Over the past several years, our efforts at appraising and delineating our acreage in the Permian have provided a large inventory of future development locations that are economic at oil prices under $60 a barrel. ... Our economies of scale and deep inventory in the Permian Basin make it our top priority for capital allocation for the foreseeable future.
Because the returns are so good, even at current prices, Occidental is building its company around its position in the Permian. It has ample running room to drive growth with more than a decade's worth of economic drilling locations at a sub-$60 oil price.
4. We plan to reduce our exposure outside the U.S.
Because the company is focused on growing within the Permian, it is transitioning away from other areas. Hollub said:
We continue to pursue strategies to minimize our activities and exposure in our non-core operations in the Middle East and North Africa, which include Bahrain, Iraq, Libya and Yemen. ... These actions will improve the profitability and cash flow of our Middle East business as we focus on our core assets in Abu Dhabi, Qatar and Oman.
Occidental is transitioning away from investing in riskier war-torn locations such as Iraq, Libya, and Yemen and instead will focus its international investments on its core assets in less risky locations. This is a trend we've seen with a lot of U.S. oil companies over the past few years. Apache is another company that has reduced its exposure to riskier locations after it sold a third of its stake in its Egyptian operations in 2013.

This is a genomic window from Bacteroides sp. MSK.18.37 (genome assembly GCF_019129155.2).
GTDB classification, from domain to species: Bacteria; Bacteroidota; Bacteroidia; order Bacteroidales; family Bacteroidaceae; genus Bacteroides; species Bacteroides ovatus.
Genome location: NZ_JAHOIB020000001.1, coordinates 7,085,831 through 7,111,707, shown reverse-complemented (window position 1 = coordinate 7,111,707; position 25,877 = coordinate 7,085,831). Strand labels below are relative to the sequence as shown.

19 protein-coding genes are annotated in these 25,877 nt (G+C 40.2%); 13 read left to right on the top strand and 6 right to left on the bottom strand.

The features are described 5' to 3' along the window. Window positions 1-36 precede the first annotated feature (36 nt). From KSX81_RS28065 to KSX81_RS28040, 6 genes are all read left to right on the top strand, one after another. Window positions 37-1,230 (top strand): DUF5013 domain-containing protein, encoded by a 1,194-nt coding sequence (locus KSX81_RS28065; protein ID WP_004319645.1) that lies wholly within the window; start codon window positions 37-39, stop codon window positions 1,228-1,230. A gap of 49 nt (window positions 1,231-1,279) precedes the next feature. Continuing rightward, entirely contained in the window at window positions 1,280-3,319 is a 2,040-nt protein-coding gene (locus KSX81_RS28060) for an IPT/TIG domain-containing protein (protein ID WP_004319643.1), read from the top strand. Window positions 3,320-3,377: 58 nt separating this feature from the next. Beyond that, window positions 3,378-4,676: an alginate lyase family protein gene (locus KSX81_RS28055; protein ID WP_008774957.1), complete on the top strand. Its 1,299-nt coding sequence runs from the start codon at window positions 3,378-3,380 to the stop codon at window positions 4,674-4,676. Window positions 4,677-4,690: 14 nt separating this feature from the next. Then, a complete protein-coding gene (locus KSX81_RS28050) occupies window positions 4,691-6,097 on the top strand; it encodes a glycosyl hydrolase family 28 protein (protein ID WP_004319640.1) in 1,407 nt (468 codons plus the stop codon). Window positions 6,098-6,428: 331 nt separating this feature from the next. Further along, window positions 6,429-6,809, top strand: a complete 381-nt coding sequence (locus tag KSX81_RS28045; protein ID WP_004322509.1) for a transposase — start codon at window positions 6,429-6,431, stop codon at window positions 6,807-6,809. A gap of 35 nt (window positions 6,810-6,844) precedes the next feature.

5. We're in a strong financial position
While Occidental Petroleum isn't yet back to cash flow breakeven, CFO Chris Stavros wanted to make one thing clear on the call. He said:
As we wind down the year, we remain financially strong and well positioned to weather the current low product price environment with $4.3 billion of cash on hand, roughly equal to our annualized capital outlays.
In other words, while not breakeven via operational cash flow, Occidental isn't stressing its balance sheet by adding debt. Instead, it has enough cash on hand from recent asset sales to pay for a year's worth of capital expenses. That alone puts it in a strong financial position while it continues its transition to run at a lower oil price.
Occidental Petroleum is a company in transition in more ways than one. Not only is it in the process of transitioning leadership, but its operations are really being transformed to focused on a few core regions. It's a transition that the company believes will lower its breakeven point enabling it to become financially sustainable even if oil prices remain weak.
Matt DiLallo has no position in any stocks mentioned. The Motley Fool has no position in any of the stocks mentioned. Try any of our Foolish newsletter services free for 30 days. We Fools may not all hold the same opinions, but we all believe that considering a diverse range of insights makes us better investors. The Motley Fool has a disclosure policy.